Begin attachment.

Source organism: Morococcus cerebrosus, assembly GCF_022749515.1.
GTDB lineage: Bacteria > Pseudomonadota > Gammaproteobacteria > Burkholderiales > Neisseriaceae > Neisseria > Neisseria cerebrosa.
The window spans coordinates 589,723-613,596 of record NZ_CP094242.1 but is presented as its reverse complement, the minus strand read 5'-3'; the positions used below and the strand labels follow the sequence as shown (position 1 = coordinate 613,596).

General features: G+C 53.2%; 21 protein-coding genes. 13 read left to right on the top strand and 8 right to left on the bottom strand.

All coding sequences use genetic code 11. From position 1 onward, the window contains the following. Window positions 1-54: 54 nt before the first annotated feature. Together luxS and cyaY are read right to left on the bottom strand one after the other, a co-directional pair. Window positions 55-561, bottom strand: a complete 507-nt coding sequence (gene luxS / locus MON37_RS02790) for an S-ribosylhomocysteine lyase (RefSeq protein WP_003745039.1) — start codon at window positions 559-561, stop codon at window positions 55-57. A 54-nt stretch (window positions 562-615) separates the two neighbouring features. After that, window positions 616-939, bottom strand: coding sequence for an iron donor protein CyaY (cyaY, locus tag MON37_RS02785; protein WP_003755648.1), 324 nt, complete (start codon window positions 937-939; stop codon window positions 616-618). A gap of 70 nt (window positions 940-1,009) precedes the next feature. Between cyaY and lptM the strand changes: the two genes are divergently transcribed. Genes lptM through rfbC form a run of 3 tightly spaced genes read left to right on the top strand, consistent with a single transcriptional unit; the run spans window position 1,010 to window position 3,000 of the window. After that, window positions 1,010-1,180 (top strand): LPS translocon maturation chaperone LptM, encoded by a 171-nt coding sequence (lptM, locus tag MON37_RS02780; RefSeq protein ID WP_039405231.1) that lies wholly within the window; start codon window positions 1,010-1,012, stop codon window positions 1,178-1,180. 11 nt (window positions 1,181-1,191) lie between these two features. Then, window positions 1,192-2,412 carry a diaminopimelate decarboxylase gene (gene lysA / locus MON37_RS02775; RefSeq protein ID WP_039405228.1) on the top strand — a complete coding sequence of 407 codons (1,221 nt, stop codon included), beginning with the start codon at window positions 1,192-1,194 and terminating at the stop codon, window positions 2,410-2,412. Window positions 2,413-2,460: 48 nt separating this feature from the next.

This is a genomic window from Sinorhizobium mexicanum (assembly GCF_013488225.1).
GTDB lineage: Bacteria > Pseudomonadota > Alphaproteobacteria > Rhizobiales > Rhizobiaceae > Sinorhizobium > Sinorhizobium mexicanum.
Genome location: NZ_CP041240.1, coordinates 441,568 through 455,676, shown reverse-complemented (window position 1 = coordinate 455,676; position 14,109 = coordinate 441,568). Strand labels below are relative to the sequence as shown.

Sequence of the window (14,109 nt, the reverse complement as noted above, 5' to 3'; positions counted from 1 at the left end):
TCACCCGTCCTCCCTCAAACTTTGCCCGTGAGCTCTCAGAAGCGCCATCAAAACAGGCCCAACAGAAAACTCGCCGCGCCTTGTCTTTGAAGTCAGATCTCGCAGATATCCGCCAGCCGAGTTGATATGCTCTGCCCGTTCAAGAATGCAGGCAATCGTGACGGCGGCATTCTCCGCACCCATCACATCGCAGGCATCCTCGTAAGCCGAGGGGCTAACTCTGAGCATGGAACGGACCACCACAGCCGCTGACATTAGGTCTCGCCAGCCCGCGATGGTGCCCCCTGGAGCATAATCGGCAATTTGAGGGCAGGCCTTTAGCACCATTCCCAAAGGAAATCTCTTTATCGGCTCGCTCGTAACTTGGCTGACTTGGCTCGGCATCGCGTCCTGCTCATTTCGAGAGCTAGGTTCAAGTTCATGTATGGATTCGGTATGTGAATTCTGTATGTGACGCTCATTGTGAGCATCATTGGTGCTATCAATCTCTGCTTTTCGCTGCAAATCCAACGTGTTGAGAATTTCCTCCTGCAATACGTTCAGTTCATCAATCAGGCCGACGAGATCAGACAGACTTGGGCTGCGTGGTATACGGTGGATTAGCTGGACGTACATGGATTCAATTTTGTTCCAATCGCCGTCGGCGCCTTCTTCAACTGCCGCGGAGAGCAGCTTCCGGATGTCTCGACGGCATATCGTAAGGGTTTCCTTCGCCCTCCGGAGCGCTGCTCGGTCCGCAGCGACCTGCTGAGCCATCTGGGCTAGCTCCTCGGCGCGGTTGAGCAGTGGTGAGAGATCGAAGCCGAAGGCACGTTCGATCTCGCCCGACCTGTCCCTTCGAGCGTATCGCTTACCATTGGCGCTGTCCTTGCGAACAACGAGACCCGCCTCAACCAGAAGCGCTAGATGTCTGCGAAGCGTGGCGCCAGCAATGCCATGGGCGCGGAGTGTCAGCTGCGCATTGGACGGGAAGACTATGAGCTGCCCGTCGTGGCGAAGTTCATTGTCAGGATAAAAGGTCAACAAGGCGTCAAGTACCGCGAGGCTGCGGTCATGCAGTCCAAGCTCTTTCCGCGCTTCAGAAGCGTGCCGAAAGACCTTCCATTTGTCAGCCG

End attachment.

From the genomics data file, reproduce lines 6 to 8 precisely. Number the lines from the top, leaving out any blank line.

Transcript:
This is a genomic window from Sinorhizobium mexicanum (assembly GCF_013488225.1).
GTDB lineage: Bacteria > Pseudomonadota > Alphaproteobacteria > Rhizobiales > Rhizobiaceae > Sinorhizobium > Sinorhizobium mexicanum.
Genome location: NZ_CP041240.1, coordinates 441,568 through 455,676, shown reverse-complemented (window position 1 = coordinate 455,676; position 14,109 = coordinate 441,568). Strand labels below are relative to the sequence as shown.